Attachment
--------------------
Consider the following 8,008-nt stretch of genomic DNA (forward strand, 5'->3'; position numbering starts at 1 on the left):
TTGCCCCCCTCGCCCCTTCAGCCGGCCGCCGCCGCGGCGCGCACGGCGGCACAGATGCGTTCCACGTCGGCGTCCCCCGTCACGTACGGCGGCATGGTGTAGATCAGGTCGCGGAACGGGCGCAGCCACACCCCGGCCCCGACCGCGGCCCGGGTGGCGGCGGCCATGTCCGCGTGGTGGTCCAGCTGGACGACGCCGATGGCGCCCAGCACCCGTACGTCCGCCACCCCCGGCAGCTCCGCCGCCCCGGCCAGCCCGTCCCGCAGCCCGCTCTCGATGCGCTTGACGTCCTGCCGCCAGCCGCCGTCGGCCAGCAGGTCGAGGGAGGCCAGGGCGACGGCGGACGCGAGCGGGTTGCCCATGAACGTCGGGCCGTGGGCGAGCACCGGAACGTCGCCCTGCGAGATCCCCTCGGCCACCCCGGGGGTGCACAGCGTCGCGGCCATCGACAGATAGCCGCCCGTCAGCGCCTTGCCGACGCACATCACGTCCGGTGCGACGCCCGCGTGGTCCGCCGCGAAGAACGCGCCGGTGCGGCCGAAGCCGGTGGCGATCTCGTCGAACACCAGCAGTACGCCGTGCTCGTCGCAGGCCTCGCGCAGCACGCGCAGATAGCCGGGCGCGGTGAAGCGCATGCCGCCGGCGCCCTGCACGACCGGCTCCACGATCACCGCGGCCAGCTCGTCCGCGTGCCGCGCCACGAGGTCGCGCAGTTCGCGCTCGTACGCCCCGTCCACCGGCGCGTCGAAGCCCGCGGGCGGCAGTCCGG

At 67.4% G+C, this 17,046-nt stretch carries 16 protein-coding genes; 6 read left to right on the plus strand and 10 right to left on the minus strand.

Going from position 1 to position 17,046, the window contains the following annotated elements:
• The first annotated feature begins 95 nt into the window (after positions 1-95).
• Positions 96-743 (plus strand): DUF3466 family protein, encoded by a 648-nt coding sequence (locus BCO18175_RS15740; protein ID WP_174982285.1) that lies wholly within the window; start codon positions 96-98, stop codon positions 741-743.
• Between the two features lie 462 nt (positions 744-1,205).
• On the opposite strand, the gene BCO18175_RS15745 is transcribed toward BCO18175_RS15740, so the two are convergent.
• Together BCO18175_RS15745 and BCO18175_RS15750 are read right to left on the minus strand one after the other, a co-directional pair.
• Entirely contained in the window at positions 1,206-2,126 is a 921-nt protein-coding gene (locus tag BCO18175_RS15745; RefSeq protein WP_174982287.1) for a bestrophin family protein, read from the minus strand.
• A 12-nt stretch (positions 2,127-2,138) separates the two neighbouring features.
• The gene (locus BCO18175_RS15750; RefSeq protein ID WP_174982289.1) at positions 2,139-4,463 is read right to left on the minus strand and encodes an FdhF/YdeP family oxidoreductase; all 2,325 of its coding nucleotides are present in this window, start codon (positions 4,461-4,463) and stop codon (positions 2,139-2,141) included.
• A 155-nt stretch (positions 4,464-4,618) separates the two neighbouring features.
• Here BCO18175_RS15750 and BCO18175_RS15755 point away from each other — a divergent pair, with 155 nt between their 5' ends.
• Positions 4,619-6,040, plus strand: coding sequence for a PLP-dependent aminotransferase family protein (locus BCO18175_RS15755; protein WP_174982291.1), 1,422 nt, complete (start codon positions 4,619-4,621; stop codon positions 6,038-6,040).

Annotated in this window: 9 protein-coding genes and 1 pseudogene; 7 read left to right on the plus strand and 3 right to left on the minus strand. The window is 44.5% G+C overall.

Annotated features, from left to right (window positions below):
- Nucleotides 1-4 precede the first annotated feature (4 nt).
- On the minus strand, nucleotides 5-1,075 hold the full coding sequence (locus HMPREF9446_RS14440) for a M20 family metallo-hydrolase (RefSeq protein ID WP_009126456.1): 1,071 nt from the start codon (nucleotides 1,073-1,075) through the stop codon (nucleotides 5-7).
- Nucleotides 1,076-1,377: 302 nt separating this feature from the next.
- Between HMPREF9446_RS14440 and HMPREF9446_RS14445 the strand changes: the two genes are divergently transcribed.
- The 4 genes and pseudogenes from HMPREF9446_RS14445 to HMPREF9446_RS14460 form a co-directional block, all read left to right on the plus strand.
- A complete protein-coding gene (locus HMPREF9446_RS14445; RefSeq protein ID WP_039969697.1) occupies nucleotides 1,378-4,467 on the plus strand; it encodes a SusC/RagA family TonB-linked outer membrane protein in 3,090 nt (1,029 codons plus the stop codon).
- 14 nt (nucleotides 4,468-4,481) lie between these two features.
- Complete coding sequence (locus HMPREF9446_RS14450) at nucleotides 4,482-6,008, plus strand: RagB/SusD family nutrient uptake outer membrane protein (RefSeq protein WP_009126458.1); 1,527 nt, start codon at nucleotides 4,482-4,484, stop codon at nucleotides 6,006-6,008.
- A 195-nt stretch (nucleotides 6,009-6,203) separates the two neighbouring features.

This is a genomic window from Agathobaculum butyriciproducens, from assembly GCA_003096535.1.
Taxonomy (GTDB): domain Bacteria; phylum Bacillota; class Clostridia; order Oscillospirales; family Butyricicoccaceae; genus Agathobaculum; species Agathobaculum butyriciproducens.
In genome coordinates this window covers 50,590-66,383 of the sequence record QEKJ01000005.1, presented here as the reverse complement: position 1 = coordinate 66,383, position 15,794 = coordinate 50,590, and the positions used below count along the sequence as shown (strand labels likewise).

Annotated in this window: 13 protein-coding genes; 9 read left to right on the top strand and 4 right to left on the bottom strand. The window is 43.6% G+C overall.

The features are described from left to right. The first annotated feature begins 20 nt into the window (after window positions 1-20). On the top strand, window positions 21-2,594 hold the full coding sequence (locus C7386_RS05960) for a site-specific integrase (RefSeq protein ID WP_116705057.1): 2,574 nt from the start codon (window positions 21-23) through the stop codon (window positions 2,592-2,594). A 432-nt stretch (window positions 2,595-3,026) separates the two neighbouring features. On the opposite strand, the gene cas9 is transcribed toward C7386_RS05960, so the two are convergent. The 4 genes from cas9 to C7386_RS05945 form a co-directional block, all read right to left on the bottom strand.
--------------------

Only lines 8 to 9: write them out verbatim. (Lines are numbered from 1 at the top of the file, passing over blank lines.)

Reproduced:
• On the opposite strand, the gene BCO18175_RS15745 is transcribed toward BCO18175_RS15740, so the two are convergent.
• Together BCO18175_RS15745 and BCO18175_RS15750 are read right to left on the minus strand one after the other, a co-directional pair.